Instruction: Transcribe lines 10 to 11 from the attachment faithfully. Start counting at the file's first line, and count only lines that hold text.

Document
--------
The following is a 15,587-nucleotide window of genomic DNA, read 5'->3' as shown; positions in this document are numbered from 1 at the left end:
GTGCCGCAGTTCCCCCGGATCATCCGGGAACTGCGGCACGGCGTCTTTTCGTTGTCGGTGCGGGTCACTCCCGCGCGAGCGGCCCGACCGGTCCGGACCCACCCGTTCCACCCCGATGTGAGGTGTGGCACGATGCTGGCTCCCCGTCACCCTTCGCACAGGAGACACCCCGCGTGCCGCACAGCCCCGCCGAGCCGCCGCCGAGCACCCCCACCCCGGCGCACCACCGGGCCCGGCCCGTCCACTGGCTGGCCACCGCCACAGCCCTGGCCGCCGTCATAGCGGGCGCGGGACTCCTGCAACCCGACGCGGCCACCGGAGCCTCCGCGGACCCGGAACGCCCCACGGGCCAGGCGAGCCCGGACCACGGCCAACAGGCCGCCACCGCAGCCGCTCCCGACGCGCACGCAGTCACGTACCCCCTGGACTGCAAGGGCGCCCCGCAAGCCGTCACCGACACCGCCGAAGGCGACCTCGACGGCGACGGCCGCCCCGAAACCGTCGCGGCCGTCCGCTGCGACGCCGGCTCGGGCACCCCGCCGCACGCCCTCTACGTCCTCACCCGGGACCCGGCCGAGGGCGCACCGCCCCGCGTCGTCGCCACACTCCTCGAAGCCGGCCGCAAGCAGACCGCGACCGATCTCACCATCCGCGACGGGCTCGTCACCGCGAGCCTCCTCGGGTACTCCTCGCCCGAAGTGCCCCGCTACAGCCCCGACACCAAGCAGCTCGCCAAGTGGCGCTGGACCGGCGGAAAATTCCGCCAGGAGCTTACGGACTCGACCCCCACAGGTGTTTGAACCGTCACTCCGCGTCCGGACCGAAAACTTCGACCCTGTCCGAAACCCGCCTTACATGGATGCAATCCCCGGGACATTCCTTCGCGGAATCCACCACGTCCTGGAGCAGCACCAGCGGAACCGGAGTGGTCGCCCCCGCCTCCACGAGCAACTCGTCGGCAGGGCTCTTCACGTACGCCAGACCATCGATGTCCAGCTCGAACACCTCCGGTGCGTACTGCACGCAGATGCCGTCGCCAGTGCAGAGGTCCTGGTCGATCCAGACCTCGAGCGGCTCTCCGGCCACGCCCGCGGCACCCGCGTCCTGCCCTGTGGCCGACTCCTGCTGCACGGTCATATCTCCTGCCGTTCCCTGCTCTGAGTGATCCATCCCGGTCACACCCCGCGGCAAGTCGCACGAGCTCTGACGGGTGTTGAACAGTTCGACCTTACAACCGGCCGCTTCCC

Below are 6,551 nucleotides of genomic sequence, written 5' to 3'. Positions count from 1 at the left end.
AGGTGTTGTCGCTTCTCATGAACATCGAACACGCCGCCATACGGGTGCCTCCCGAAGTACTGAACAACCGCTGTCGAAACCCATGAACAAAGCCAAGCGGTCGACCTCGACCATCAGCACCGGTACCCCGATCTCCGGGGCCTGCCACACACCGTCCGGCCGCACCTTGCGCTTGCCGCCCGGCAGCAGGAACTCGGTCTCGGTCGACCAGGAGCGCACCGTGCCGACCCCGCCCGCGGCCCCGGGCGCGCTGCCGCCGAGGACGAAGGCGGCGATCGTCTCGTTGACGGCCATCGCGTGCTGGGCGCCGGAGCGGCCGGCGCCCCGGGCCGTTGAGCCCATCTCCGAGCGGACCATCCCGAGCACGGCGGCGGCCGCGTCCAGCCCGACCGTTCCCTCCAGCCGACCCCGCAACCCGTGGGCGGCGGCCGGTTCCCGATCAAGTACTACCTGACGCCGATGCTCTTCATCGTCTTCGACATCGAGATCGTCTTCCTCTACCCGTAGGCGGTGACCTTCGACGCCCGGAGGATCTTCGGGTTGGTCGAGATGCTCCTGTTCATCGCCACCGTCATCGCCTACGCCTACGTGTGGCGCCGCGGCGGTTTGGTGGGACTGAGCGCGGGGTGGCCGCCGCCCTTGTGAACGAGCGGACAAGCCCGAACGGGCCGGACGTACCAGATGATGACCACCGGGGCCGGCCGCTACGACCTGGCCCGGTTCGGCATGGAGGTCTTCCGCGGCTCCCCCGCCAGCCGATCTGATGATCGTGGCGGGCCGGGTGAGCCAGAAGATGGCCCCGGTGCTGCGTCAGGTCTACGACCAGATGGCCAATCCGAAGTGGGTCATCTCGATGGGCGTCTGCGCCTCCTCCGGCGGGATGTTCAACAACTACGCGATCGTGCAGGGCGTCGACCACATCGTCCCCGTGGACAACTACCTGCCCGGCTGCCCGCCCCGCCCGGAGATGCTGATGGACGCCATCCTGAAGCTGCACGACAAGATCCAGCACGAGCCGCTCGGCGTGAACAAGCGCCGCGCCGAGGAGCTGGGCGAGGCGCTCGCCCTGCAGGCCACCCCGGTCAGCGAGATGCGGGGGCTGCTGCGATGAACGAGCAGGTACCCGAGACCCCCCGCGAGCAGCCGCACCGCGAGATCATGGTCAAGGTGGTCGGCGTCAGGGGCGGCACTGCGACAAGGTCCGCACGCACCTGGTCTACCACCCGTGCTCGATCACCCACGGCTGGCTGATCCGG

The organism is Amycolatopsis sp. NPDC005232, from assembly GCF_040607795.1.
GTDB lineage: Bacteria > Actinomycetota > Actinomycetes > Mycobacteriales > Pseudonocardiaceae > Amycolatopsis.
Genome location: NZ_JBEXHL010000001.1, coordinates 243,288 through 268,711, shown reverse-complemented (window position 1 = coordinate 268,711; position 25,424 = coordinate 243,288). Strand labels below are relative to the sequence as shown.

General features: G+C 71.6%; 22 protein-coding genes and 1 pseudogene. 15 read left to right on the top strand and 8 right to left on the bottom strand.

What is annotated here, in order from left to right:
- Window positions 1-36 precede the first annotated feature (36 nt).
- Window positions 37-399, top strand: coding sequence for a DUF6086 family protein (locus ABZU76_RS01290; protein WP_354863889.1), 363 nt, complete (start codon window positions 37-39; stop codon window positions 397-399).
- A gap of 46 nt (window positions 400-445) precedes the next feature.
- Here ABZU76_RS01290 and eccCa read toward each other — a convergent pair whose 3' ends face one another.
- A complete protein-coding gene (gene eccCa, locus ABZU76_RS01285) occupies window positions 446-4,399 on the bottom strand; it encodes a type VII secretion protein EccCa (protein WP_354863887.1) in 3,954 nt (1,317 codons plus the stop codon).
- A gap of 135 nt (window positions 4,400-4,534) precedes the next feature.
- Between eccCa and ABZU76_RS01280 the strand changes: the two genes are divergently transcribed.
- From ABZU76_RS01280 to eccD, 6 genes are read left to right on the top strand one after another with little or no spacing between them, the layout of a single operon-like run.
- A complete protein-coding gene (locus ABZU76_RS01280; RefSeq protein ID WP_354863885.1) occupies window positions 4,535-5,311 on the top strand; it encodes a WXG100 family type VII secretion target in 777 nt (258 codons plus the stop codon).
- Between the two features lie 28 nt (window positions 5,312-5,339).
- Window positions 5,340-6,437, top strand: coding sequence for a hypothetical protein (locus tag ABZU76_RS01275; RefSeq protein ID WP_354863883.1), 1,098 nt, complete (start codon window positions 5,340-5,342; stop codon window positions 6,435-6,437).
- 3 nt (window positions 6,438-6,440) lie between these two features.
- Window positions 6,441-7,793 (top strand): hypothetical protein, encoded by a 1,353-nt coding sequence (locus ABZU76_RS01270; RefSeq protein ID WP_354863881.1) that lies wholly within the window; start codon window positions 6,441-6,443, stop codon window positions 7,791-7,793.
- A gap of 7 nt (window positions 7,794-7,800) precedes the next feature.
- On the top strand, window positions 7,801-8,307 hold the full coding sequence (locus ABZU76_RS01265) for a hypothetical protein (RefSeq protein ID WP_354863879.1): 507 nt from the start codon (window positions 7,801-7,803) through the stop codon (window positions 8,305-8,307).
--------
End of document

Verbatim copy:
- Window positions 1-36 precede the first annotated feature (36 nt).
- Window positions 37-399, top strand: coding sequence for a DUF6086 family protein (locus ABZU76_RS01290; protein WP_354863889.1), 363 nt, complete (start codon window positions 37-39; stop codon window positions 397-399).